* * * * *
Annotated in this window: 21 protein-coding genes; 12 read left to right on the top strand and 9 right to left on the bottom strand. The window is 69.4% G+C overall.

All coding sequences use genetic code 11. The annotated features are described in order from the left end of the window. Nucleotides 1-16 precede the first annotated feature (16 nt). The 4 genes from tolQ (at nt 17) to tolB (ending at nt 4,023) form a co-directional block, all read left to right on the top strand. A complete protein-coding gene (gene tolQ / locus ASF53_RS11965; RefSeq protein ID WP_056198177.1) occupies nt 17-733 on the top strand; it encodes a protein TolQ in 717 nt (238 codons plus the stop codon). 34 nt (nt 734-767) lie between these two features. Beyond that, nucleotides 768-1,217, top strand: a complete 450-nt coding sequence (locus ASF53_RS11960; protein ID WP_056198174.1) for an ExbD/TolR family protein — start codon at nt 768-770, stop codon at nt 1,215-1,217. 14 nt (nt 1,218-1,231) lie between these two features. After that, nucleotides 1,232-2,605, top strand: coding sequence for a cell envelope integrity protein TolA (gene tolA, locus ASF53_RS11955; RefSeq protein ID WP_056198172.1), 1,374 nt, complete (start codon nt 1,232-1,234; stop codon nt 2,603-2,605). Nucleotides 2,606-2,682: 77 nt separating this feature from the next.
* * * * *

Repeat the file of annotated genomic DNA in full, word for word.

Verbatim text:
Annotated in this window: 21 protein-coding genes; 12 read left to right on the top strand and 9 right to left on the bottom strand. The window is 69.4% G+C overall.

All coding sequences use genetic code 11. The annotated features are described in order from the left end of the window. Nucleotides 1-16 precede the first annotated feature (16 nt). The 4 genes from tolQ (at nt 17) to tolB (ending at nt 4,023) form a co-directional block, all read left to right on the top strand. A complete protein-coding gene (gene tolQ / locus ASF53_RS11965; RefSeq protein ID WP_056198177.1) occupies nt 17-733 on the top strand; it encodes a protein TolQ in 717 nt (238 codons plus the stop codon). 34 nt (nt 734-767) lie between these two features. Beyond that, nucleotides 768-1,217, top strand: a complete 450-nt coding sequence (locus ASF53_RS11960; protein ID WP_056198174.1) for an ExbD/TolR family protein — start codon at nt 768-770, stop codon at nt 1,215-1,217. 14 nt (nt 1,218-1,231) lie between these two features. After that, nucleotides 1,232-2,605, top strand: coding sequence for a cell envelope integrity protein TolA (gene tolA, locus ASF53_RS11955; RefSeq protein ID WP_056198172.1), 1,374 nt, complete (start codon nt 1,232-1,234; stop codon nt 2,603-2,605). Nucleotides 2,606-2,682: 77 nt separating this feature from the next.